Aurora reaches agreement with Colorado AG to improve policing practices

Consent decree follows report finding racial bias, indictments in Elijah McClain case

By: - November 16, 2021 3:20 pm

Aurora Police Chief Vanessa Wilson speaking about a consent decree between the attorney general’s office and city on Tuesday, Nov. 16, 2021. (Screenshot from The Aurora Channel on Youtube)

The City of Aurora’s police and fire departments are expected to enter into an agreement with the state attorney general’s office to change a wide range of policies and practices as part of ongoing work to improve the departments’ culture.

The consent decree, unveiled Tuesday and agreed to in principle, directs the departments to change use-of-force policies, develop a system to collect information about police interactions, work to hire employees that reflect the city’s diversity and review policies over the administration of sedatives like ketamine. It follows a report released in September that showed a pattern and practice of racially biased policing in Aurora. 

“The ultimate goal of this consent decree is to elevate policing and to improve public safety here in Aurora,” Colorado Attorney General Phil Weiser said Tuesday during a press conference with city officials. “The hard work ahead is aimed at building trust in law enforcement that operates with the spirit of continuous improvement, a commitment to protecting public safety using legal and just means and an awareness of the bond of trust between law enforcement and the community.”

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The agreement is a judicially-enforceable contract between the city and the attorney general’s office. The city will hire an outside monitor, either one person or multiple people to monitor each issue area, to track its progress in following the decree. It is expected to last five years.

“The idea is not really an ‘I gotcha’ sort of thing or boiling things down to the minutiae, but really looking at big picture improvements that will help move us forward,” Aurora City Manager Jim Twombly said of that monitor. He said the city will likely spend “hundreds of thousands of dollars” per year on the role.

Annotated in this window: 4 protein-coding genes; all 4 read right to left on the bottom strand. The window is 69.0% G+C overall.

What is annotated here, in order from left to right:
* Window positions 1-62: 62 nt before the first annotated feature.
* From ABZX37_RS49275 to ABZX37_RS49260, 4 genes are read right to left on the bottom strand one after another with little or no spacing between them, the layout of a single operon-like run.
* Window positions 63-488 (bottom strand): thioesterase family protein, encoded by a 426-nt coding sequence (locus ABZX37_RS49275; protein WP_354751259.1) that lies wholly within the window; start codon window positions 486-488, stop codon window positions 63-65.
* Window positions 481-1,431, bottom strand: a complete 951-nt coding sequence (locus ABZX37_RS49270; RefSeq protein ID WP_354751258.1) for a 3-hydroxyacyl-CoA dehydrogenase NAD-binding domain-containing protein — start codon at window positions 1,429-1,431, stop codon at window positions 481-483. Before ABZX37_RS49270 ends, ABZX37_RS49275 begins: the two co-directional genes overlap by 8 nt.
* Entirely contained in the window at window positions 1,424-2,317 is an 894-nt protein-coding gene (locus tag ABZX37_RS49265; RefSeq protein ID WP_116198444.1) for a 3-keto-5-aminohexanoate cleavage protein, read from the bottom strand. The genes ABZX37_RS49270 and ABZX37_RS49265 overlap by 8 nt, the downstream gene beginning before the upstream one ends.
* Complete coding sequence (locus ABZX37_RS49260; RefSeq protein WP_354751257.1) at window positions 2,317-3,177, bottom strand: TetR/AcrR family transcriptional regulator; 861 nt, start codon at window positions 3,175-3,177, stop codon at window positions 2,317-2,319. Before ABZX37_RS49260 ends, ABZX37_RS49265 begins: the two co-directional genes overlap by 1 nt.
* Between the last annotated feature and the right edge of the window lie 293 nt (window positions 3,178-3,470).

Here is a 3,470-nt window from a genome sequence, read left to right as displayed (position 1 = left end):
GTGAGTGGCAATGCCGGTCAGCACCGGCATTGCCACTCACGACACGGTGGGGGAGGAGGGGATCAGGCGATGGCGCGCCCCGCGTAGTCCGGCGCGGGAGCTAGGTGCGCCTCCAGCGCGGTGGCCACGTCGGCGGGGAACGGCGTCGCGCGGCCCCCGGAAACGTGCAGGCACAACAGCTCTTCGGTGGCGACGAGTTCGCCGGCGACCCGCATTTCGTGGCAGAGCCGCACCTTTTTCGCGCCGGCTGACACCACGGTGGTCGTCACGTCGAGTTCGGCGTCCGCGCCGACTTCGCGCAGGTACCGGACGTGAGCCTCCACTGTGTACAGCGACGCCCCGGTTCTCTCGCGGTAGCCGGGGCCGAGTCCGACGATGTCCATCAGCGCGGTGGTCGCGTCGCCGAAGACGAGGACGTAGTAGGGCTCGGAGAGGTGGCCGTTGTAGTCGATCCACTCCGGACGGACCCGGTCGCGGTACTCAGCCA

The decree creates a framework for the following directives:

  • Creating guidance to help with police officers’ perceived or actual biases
  • Improving use-of-force policies to avoid unnecessary escalation
  • Improving efforts to hire police and fire department personnel who reflect Aurora’s diversity
  • Creating a system to collect data on police interaction with the community
  • Ensuring legal administration of chemical sedatives and requiring policy review before ketamine can be used again

“The City shall create a culture of enforcement that prioritizes de-escalation when possible in accordance with Colorado law, but does not compromise officer safety when force must be used,” the decree reads in its section on use-of-force. “The City shall improve and develop accountability measures that consistently identify excessive uses of force, situations where force should not have been used even if it was legal, and recurring training and tactical issues related to use of force.”

The decree also requires the police department to create new policies regarding when officers can make stops and give practical guidance on how to use that discretion.

Additionally, the decree prohibits Aurora Fire Rescue from using ketamine without approval of a new policy from the outside monitor. Fire Chief Fernando Gray said Tuesday that the department does not plan to reintroduce the use of ketamine.

A temporary mural of Elijah McClain painted on a building in Denver. (Photo courtesy of Thomas Evans)

The investigation and report that preceded the consent decree came after national outcry over the treatment of Black Americans by law enforcement, including Elijah McClain, the unarmed 23-year-old who died in August 2019 after a detainment by Aurora police and injection of a large dose of ketamine.

Earlier this year, three Aurora police officers and two paramedics were indicted on charges of manslaughter and criminally negligent homicide as a result of a grand jury investigation into McClain’s death.

“I know that this has been 23 months of pain, 23 months of difficult conversations, 23 months of change and reform,” Aurora Police Chief Vanessa Wilson said Tuesday.

“To the officers on the street, this consent decree is nothing to be afraid of,” she continued. “To the community, I hope that it shows you that we are willing to change, willing to listen to you and hear what you want from us and police you the way you want to be policed.”

Aurora City Council will vote on whether to formally adopt the decree during its Nov. 22 meeting. The Requests for Proposal for the independent monitor are already out and due by Nov. 19. Those applications will then be reviewed by the city and attorney general.

Read a copy of the consent decree below:

Consent-Decree-Fully-Negotiated-Final-Form-of-Agreement

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Sara Wilson
Sara Wilson

Sara Wilson covers state government, Colorado's congressional delegation, energy and other stories for Newsline. She formerly was a reporter for The Pueblo Chieftain, where she covered politics and government in southern Colorado. Wilson earned a master's degree in journalism from Northwestern University, and as a student she reported on Congress and other federal beats in Washington, D.C.

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